When dendrimers are not better – rational design of nanolayers for high-performance organic electronic devices†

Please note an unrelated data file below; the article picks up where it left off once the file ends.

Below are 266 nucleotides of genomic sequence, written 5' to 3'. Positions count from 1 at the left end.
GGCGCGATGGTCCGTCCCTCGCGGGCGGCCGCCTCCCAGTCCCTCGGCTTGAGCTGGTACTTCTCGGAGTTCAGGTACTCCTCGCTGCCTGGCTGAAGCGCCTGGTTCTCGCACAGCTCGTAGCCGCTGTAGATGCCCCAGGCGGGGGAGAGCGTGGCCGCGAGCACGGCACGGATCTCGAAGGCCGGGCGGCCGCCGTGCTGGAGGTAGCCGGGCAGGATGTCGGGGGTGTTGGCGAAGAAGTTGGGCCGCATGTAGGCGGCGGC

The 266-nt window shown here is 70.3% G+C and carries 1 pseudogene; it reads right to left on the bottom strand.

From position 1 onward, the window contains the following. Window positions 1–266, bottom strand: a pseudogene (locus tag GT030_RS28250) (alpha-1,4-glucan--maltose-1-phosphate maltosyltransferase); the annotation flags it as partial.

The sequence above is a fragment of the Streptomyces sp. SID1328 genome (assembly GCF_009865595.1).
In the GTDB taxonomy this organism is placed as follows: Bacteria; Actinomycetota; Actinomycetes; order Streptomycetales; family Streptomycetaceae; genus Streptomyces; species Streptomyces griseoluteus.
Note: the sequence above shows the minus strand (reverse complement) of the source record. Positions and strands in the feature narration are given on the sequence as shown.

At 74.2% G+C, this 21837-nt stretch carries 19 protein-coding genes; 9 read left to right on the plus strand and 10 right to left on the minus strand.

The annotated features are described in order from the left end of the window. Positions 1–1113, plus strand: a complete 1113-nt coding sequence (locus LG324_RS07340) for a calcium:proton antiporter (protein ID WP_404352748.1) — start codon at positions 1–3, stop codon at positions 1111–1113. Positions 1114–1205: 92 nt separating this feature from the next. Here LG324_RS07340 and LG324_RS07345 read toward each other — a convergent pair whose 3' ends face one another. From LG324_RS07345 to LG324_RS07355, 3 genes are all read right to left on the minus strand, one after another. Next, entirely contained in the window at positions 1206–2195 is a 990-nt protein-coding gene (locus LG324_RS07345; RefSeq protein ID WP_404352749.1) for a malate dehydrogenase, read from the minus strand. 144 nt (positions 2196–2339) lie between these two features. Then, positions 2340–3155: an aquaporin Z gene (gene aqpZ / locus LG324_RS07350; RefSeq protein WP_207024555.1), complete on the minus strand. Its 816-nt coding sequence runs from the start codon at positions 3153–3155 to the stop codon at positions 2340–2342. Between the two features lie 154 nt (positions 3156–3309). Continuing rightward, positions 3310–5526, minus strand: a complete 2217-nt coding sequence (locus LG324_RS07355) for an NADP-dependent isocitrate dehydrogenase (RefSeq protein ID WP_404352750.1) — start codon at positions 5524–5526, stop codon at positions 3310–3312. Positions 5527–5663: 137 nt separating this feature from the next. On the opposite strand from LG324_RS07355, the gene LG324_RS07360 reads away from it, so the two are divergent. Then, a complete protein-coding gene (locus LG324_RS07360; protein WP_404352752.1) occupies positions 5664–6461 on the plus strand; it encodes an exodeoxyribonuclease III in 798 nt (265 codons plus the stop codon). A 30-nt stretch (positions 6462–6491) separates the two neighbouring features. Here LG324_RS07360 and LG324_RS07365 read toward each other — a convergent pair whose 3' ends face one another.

Several generations of carbosilane dendrimers with quaterthiophene end groups were studied by X-ray scattering in small and wide angles, differential scanning calorimetry, polarizing optical and atomic force microscopy and molecular modelling. It was established that the semiconducting properties of such materials are determined by the formation of smectic structures in which aliphatic regions, possessing a low degree of the ordering, alternate with highly ordered herring-bone type crystallites formed by aromatic fragments. The presence of long aliphatic spacers in the dendrimers’ structure allows easy formation of such crystallites. Such dendrimers assume flattened conformations, as a smectic mesophase is thermodynamically preferable in a wide temperature range. Only in the dendrimers of the fifth generation, as the density of periphery regions increases substantially, π–π stacking of oligothiophene groups is not enough to hold together, and the molecules take on a spherical shape. As a result, extended conducting conjugated regions do not form, and dendrimers of high generations possess comparatively low semiconducting properties. From the technological point of view, quaterthiophene based carbosilane dendrimers are able to form highly uniform functional films. However, the use of lower generation dendrimers is much more preferable, as additional synthetic steps for the production of higher generation compounds do not lead to the improvement of functional properties.